Thursday News

There's some drilling going on in my building right now as they renovate new units for sale, which is good for my condo value, but not great for programming, so here's some random bits of news, while I resist the impulse to repeatedly type "Driller is a Killer" Jack Nicholson-style.

I'd like to start off by thanking the person who paid a whopping $20 for HyperBowl on this morning. That's like a real game price! (and is a reminder how long it takes for all those $.99 app store sales to add up)

As for my Talk Dim Sum app, I briefly flirted with putting it on the Samsung Galaxy store (I tried putting HyperBowl on it ten years ago but gave up), but after hours of fiddling around with the registration process, just like ten years ago, I don't want to deal with it again, and in any case, I found the flutter speech-to-text feature in my app is broken.

It's open source, so I'll either wait for someone else to figure it out (the usual plan), or actually look into it. But in the meantime, I did figure out how to get links to work in the markdown widget. In SwiftUI text views, they're automatically tappable and launch a browser. In the flutter widget, you have to add a tap callback (and typically use the url_launcher plugin to bring up a browser).

	data: dish.description,
	onTapLink: (text, url, title) {        
		if (url != null) {          

This is actually a lot of work for an app that might only be used by me (the version the App Store is built with Swift, but at least the two implementations share the same JSON - at this point 99% of the development is data entry), but still I enjoy it, so there's something to be said for making something for your own satisfaction (and education!).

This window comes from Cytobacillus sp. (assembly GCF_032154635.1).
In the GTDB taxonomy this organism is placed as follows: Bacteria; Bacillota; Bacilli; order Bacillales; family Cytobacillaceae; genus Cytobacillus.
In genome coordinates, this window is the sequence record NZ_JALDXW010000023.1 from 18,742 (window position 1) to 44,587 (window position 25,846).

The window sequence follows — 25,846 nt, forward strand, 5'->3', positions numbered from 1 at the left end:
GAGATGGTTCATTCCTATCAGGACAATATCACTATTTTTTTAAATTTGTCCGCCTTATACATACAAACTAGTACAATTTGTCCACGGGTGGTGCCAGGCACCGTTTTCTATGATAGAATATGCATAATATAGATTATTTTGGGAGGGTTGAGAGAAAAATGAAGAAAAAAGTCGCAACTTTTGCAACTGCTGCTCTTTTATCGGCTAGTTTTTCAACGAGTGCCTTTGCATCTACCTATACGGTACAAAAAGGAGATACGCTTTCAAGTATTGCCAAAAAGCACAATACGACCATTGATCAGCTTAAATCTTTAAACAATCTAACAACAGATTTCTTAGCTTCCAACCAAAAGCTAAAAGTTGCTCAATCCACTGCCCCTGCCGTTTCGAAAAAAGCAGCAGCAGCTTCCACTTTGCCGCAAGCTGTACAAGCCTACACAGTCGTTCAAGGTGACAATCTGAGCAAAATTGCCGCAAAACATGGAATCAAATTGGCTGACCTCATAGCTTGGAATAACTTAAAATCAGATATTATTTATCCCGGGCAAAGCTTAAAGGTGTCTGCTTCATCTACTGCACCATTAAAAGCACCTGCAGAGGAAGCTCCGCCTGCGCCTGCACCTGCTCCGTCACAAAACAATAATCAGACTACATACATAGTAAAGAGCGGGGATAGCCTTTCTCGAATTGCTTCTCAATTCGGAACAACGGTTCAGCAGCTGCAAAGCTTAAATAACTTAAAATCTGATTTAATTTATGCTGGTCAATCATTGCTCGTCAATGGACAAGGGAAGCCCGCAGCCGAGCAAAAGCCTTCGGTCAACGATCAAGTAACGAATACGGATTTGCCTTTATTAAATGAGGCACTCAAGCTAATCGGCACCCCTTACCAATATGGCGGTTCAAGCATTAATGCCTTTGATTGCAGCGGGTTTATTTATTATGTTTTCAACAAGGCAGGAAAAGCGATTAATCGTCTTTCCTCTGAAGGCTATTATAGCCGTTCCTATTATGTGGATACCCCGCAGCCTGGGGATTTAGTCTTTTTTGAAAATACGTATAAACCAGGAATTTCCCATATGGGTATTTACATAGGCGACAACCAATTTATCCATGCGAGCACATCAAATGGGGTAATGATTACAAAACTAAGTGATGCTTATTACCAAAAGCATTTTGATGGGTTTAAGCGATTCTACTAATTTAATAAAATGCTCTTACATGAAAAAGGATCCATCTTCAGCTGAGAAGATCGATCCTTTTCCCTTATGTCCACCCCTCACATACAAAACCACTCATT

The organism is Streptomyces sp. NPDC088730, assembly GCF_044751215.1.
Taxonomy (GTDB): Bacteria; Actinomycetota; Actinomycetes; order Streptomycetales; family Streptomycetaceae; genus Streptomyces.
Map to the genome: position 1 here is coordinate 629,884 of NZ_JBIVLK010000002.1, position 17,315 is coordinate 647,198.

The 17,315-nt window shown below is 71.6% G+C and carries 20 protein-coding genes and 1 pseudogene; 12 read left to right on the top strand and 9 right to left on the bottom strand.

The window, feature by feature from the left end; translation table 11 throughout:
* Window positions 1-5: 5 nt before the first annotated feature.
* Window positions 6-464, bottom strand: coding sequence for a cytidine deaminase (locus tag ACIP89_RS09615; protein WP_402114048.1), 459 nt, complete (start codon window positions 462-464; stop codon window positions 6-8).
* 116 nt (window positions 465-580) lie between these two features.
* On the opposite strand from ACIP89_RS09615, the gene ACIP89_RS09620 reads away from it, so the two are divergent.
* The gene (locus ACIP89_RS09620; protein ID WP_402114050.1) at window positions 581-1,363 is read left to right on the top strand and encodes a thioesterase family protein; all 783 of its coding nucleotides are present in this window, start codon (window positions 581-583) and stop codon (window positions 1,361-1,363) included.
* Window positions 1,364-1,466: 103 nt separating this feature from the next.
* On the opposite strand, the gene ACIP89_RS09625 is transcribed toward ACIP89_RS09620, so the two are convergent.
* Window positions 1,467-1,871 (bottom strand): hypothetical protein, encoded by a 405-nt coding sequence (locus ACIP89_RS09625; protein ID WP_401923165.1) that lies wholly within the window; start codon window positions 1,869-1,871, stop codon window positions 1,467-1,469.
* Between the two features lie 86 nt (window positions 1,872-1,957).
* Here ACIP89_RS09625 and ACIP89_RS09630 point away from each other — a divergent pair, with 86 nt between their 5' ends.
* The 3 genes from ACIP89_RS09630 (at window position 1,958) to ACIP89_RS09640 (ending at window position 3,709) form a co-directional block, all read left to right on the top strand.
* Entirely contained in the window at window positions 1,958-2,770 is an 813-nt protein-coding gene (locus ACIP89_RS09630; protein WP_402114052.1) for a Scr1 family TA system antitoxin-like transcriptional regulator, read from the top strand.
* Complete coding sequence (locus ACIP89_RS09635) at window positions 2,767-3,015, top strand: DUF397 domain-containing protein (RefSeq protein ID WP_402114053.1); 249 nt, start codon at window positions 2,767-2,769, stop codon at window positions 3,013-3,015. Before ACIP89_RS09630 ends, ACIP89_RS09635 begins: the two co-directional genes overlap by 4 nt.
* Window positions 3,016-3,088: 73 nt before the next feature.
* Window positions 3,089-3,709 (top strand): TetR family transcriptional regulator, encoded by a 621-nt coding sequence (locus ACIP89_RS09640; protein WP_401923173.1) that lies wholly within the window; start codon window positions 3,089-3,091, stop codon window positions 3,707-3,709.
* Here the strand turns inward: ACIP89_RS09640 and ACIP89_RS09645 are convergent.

Speaking of education, my former Medium friend Oleksandr Kaleniuk (who was blogging from Kyiv but bailed on Medium because of their policies on the war or lack of), has released a new chapter in his Geometry for Programmers book. Splines!

And in other book news, I just finished reading one of my Writer's Block bargain bin acquisitions, Is Shame Necessary? New Uses for an Old Tool by Jennifer Paquet. It's an interesting read, defining shame (distinguishing its collective nature from individual guilt, for example), and not judging it so much as saying if you're going to use it, here's how to use it effectively, or at least artistically, as in this collaboration with Brian Eno.

And finally, if you're heading out to PaxEast, say hi to my comic book writer sister (maybe she's branching out into games?)

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